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Animals as Social Objects: Groups, Stereotypes, and Intergroup Threats

Author(s): Sevillano, Verónica; Fiske, Susan T.

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Abstract: Nonhuman animals are typically excluded from the scope of social psychology. This article presents animals as social objects - targets of human social responses - overviewing the similarities and differences with human targets. The focus here is on perceiving animal species as social groups. Reflecting the two fundamental dimensions of humans' social cognition - perceived warmth (benign or ill intent) and competence (high or low ability), proposed within the Stereotype Content Model (Fiske, Cuddy, Glick, & Xu, 2002) - animal stereotypes are identified, together with associated prejudices and behavioral tendencies. In line with human intergroup threats, both realistic and symbolic threats associated with animals are reviewed. As a whole, animals appear to be social perception targets within the human sphere of influence and a valid topic for research.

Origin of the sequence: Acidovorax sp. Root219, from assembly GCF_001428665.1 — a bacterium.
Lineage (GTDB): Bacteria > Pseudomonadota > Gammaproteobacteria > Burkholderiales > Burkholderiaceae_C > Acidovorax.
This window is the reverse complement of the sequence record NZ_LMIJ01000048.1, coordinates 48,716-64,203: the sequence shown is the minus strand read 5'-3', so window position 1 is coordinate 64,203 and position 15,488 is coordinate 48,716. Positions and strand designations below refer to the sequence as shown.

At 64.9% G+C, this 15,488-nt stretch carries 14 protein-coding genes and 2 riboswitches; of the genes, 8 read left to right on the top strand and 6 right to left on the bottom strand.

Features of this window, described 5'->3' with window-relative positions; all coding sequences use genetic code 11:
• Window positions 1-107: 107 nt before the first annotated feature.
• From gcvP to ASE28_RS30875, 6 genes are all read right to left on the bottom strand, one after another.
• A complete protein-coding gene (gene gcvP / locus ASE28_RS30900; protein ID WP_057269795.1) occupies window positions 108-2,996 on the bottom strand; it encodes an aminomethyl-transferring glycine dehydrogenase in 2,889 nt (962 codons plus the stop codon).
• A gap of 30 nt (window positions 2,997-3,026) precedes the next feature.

Publication Date: 1-Jul-2016
Electronic Publication Date: Jul-2016
Citation: Sevillano, V, Fiske, ST. (2016). Animals as social objects: Groups, stereotypes, and intergroup threats. European Psychologist, 21 (3), 206 - 217. doi:10.1027/1016-9040/a000268
DOI: doi:10.1027/1016-9040/a000268
ISSN: 1016-9040
EISSN: 1878-531X
Pages: 206 - 217
Type of Material: Journal Article
Journal/Proceeding Title: European Psychologist
Version: Author's manuscript

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